AK: Divers continue challenging world war two Narva Bay sea mine removal ({{contentCtrl.commentsTotal}})

Mine clearing nets in place in Narva Bay this week.
Mine clearing nets in place in Narva Bay this week. Source: PPA/ERR

The 3B Divex 2020 sea mine clearing operation in Narva Bay of the northeast coast of Estonia continues this week, involving naval personnel from Latvia and Lithuania, as well as Estonia.

The project is in the process of removing submarine ordnance dating back to World War Two, with divers from all three countries undertaking the complicated task, ETV news show "Aktuaalne kaamera" reports.

As well as removing the sea mines, which will be safely disposed of elsewhere, the exercise brings benefits in terms of international cooperation and training.

Sea floor less than 50 meters deep in Narva Bay

Detritus on the sea bottom, less than 20 meters deep in places, and no more than around 50 meters in depth, in that part of the Baltic, includes the wreck of a fast-attack torpedo boat, as well as around 30 mines, 20 of which are likely to be removed during the current project.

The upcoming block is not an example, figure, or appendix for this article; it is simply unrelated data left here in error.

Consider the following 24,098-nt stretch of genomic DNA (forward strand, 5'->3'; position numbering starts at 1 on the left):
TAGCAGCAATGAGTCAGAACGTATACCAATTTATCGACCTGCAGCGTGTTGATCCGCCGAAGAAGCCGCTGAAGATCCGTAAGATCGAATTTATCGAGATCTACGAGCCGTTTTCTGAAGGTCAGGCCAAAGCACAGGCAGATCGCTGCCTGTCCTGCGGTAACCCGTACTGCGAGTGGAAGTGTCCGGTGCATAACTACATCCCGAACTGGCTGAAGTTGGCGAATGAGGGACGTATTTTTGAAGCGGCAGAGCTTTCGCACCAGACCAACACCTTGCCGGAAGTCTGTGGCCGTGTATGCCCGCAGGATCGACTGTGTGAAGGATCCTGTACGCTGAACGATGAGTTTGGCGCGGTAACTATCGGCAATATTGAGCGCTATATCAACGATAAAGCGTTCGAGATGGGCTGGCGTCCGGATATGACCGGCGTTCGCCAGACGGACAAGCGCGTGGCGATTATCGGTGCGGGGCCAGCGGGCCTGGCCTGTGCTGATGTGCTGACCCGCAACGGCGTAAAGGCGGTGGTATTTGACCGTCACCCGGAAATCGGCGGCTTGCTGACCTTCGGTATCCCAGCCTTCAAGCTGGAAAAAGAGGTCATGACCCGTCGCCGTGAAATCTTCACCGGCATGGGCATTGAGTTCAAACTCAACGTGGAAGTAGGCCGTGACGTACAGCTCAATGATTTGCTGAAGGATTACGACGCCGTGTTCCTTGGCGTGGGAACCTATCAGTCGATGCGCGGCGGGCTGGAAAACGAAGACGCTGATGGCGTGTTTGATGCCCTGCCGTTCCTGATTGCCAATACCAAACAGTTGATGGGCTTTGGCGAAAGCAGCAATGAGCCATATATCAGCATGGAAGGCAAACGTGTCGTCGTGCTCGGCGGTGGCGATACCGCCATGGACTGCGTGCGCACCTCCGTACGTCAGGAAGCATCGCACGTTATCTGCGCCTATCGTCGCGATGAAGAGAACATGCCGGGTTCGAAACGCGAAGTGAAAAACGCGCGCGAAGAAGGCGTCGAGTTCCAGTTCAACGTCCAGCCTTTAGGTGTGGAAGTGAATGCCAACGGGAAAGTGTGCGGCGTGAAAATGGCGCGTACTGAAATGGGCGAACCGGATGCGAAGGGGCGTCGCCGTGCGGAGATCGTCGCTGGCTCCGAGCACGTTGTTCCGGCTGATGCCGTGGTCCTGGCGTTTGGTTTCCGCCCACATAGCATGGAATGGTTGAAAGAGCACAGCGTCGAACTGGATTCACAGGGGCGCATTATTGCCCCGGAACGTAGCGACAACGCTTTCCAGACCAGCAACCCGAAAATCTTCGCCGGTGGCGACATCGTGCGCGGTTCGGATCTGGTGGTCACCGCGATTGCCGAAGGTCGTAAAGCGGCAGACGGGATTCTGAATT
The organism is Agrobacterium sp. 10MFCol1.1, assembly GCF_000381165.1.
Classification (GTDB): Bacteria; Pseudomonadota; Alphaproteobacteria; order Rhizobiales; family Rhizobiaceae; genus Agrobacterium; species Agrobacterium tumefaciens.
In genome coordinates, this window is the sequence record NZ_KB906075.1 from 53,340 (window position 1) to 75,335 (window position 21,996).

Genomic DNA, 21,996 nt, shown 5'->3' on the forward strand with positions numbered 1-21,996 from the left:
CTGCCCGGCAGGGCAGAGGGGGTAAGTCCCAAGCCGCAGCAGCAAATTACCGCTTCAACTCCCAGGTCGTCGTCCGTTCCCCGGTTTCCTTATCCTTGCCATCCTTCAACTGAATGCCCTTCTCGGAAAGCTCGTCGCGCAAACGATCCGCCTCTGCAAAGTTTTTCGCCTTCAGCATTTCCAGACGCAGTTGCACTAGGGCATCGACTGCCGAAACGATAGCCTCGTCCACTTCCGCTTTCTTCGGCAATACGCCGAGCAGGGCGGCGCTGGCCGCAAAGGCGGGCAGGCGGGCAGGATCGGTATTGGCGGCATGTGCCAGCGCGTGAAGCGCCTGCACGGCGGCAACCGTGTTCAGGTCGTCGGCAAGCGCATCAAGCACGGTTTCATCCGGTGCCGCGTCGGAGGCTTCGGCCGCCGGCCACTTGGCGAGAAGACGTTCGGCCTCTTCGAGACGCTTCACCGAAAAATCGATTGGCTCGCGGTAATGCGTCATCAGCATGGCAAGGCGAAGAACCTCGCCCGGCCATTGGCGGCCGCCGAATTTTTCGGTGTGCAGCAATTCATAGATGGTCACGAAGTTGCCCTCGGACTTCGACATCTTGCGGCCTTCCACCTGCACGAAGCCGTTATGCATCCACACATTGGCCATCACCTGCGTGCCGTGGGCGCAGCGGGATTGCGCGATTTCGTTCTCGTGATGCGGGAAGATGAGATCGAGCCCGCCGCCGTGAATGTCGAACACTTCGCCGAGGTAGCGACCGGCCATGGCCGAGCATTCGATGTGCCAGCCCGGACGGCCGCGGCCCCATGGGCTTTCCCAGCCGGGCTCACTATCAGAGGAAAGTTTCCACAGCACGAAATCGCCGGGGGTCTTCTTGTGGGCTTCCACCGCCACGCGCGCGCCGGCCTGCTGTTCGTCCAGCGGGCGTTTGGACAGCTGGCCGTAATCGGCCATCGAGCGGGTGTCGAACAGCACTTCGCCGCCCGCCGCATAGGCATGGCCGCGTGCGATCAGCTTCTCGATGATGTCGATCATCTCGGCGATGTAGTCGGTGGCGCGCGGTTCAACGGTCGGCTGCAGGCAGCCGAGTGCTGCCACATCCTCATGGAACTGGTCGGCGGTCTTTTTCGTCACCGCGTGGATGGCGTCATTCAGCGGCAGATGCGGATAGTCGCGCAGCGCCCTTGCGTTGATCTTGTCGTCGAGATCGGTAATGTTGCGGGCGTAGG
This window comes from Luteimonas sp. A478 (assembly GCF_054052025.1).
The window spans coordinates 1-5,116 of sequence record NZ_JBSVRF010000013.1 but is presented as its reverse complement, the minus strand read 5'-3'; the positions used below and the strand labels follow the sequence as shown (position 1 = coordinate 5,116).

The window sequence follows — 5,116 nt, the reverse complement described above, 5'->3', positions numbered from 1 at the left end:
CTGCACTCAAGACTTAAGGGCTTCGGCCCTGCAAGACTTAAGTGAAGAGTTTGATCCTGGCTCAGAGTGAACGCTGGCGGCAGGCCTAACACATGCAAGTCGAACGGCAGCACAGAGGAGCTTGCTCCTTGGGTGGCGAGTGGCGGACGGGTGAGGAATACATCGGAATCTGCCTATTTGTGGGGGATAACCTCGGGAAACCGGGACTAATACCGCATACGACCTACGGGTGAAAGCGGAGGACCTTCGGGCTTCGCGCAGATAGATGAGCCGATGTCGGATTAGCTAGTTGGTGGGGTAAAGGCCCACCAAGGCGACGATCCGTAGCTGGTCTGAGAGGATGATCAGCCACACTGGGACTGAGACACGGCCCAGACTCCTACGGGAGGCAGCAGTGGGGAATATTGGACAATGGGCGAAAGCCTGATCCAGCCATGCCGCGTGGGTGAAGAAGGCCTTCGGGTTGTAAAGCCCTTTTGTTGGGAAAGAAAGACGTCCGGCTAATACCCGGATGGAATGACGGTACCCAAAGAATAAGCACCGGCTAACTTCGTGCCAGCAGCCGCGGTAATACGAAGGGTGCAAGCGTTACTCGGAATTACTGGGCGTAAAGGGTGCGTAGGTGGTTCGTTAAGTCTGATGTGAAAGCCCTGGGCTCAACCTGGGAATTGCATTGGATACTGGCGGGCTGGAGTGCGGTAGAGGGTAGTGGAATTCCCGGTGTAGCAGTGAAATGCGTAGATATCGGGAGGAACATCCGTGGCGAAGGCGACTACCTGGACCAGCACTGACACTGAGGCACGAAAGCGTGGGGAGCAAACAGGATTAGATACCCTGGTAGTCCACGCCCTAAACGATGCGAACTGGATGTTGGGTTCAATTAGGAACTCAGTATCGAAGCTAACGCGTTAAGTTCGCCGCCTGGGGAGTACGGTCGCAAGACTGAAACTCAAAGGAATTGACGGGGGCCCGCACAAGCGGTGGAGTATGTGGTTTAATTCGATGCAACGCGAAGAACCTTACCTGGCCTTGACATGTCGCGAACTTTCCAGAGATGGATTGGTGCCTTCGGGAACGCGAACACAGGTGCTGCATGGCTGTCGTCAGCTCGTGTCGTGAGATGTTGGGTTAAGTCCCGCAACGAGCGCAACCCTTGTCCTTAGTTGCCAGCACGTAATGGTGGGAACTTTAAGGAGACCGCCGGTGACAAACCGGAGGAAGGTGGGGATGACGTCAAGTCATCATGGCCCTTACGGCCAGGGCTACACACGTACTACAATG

Divers remove the mines after attaching a net to the device, which is then lifted to the surface via flotation bags before being taken to a safer, underwater location to be destroyed.

The mines' vintage and the windy conditions combine to make the job challenging, First lieutenant (Vanemleitnant) Priit Kaasikmäe of the Estonian Navy (Merevägi) told AK.

World War Two-era torpedo boat leaking fuel

The mines had to be removed because of the danger they presented to a pump being used to remove fuel from the wrecked torpedo boat, which has been leaking.

Alternative solutions will be found at a later date for removing any mines which are left over; the current operation lasts a week.

A total of around 25 naval divers from Estonia, Latvia and Lithuania are taking part in the 3B Divex exercise, using specialist, non-magnetic and low-acoustic equipment for safety.

Thousands of pieces of submarine ordnance removed from Baltic seabed since independence

The divers can descend to depths as much as 55 meters – on the brink of qualifying as a deep dive in the technical understanding, and 15 meters deeper than maximum depths encountered in recreational diving.

Over 1,400 explosive devices, mostly mines and other pieces of ammunition which have ended up on the sea bottom, have been discovered and rendered harmless in Estonian waters over the past 20 years.

President Kersti Kaljulaid recently witnessed at first hand the disposal of a sea mine in shallow water off Saaremaa.

The original AK report (in Estonian) is here.

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Editor: Andrew Whyte

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